San Francisco Giants' Hunter Pence congratulates Francisco Peguero… (Thearon W. Henderson / Getty…)
Some games cannot be described, they have to be experienced. Over multiple hours.
Saturday night the Giants beat the Dodgers, 10-9, in 10 innings, which is about the only simple thing that can be written about this little affair.
For the second consecutive night, the Giants beat the Dodgers with a walk-off solo home run. Friday it was their best player, Buster Posey. Saturday, it was the last guy on the bench.
Guillermo Quiroz, a backup catcher, connected off Brandon League – pitching his second consecutive inning – to hit the first career walk-off hit of his career.
It completed a wild, if ultimately heartbreaking night for the Dodgers. At one point they trailed 6-1, staged a seven-run rally in the fifth, lost the lead, went back in front 9-8, saw the Giants tie it up again, all for it to come down to Quiroz.
That’s a combined 30 hits, 19 runs, 24 runners left on base later.
Baseball: What a great game. What a stupid game. What an impossible game.
Rookie Matt Magill started it all a couple lifetimes ago. He was making his second major-league start, and it hardly went along the lines of his debut last Saturday (6 2/3 innings, two runs, seven strikeouts).
Certainly he was not helped when Matt Kemp lost Angel Pagan’s ball in the sun, the Giants’ first batter of the night getting a gift double. Undoubtedly, he didn’t feel like he was getting any help from home-plate umpire Adrian Johnson, either, several close calls going against him as he walked the bases loaded.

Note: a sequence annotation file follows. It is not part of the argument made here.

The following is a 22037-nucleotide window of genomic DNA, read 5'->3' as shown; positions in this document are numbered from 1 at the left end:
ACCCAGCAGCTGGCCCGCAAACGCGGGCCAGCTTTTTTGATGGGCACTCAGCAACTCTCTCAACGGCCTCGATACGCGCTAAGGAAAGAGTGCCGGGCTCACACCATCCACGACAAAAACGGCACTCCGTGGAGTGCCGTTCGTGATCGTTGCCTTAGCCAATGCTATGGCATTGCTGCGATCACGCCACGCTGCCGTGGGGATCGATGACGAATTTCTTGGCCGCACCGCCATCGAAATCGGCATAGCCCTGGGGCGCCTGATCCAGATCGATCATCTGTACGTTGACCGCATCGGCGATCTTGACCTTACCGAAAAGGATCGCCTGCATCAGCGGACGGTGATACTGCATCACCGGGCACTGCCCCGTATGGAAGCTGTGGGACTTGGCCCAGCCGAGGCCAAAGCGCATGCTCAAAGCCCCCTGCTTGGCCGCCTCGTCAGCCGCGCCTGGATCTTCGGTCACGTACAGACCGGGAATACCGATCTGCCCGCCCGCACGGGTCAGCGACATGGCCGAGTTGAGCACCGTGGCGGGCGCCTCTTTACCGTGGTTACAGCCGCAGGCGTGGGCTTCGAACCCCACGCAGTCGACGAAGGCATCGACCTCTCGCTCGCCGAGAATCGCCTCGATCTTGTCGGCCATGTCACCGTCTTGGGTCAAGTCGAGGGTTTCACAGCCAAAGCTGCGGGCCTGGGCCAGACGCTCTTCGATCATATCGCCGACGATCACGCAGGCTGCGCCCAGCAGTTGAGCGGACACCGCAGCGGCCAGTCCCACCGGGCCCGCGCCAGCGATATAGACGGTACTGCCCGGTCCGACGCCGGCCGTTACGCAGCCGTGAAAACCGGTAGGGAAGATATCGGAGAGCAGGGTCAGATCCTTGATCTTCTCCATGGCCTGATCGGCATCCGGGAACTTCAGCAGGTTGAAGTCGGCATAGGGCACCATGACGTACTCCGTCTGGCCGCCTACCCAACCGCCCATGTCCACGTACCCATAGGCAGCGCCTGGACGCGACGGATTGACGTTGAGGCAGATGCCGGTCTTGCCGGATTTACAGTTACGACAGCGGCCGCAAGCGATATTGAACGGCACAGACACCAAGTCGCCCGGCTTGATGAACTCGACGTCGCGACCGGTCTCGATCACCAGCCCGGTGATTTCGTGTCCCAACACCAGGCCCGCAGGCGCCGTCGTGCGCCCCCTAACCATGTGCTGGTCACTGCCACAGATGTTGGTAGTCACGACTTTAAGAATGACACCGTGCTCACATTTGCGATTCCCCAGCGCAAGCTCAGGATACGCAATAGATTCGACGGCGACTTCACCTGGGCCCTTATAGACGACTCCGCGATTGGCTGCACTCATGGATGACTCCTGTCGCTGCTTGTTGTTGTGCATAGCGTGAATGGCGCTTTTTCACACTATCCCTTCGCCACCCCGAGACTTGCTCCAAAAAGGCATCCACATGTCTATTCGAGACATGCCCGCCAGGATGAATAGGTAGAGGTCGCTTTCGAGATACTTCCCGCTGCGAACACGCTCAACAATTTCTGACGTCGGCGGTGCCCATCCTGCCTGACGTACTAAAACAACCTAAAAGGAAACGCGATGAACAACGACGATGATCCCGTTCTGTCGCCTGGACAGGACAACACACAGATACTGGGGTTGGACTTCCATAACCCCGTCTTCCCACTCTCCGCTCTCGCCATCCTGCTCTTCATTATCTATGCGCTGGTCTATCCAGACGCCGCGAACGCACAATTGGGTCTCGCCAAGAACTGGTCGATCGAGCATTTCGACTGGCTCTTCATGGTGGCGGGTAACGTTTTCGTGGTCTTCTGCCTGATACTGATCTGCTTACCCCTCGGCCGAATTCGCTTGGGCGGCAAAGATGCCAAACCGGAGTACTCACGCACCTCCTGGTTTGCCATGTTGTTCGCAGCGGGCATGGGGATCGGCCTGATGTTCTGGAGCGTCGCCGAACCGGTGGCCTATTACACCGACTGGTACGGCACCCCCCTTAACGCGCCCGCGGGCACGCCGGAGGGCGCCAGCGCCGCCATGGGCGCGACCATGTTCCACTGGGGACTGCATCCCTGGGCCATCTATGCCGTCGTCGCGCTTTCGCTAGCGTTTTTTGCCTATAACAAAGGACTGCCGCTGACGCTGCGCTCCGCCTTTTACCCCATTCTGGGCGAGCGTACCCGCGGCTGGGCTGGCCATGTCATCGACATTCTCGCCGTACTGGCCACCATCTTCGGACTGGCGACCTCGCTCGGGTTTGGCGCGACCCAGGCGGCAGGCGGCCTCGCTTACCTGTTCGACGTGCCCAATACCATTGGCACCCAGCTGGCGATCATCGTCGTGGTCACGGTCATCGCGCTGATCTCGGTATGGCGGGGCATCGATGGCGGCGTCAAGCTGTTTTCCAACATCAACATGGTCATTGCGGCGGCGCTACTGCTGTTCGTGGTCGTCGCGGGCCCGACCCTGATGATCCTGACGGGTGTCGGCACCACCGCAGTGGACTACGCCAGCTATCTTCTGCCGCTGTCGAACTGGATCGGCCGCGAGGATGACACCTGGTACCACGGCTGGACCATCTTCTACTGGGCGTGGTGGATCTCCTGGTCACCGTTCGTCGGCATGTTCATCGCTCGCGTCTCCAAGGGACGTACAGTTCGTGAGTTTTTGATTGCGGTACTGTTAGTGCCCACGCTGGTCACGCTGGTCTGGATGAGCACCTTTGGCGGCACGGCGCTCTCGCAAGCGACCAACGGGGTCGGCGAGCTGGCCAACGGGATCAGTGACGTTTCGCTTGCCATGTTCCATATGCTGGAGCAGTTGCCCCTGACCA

Posey then hit the only hard ball of the inning, bouncing a ground-rule double over the wall to score two. Gregor Blanco’s bouncer was stopped by a diving Dee Gordon at short, but the infield hit allowed a run to score.
Magill was charge with two more in the second. His final line: 1 1/3 innings, five runs, six hits, four walks and two strikeouts.
It was still a 5-0 game in the fourth when A.J. Ellis hit a solo home run off right-hander Ryan Vogelsong. It seemed more a hiccup than any portend of coming offensive explosion.
The Giants got the run back in the bottom of the inning when Gordon could not hang onto a double-play ball, but the Dodgers’ big charge was still to come.
By the time the Dodgers were done in the fifth, they sent 12 batters to the plate. Pinch-hitter Nick Punto started it innocently with a walk. A Jerry Hairston Jr. ground-rule double put two runners in scoring position and Matt Kemp singled up the middle to score them both. Hairston seemed to limp as he headed to the dugout, but the Dodgers reported he was uninjured.
After Andre Ethier flied out, Ellis walked and Skip Schumaker singled in Kemp and Juan Uribe knocked in Ellis with a single to left. The Giants went to reliever Jean Machi, but Gordon greeted him with a two-run triple to put the Dodgers ahead. Punto doubled in Gordon and the Dodgers led 8-6.
For a moment.
Javy Guerra could not hold the lead. He gave up a solo home run to Andres Torres in the bottom of the inning and then left the game with the bases loaded and no outs in the sixth.
Paco Rodriguez was called on to clean up the mess, and nearly got out of it without allowing a run. His first seven pitches were strikes, earning two strikeouts. But his first ball was a wild pitch that allowed the tying run to score. Still, Rodriguez completed a terrific appearance by getting Torres on a comebacker.
The Dodgers went back up 9-8 in the seventh when Gordon walked, was sacrificed to second, stole third and made a terrific sweeping one-handed swipe of the plate to score on a Carl Crawford nubber.
The Giants immediately tied it against Ronald Belisario in the bottom of the inning. Francisco Peguero doubled, took third on Marco Scutaro’s single and scored on Pablo Sandoval’s sacrifice fly.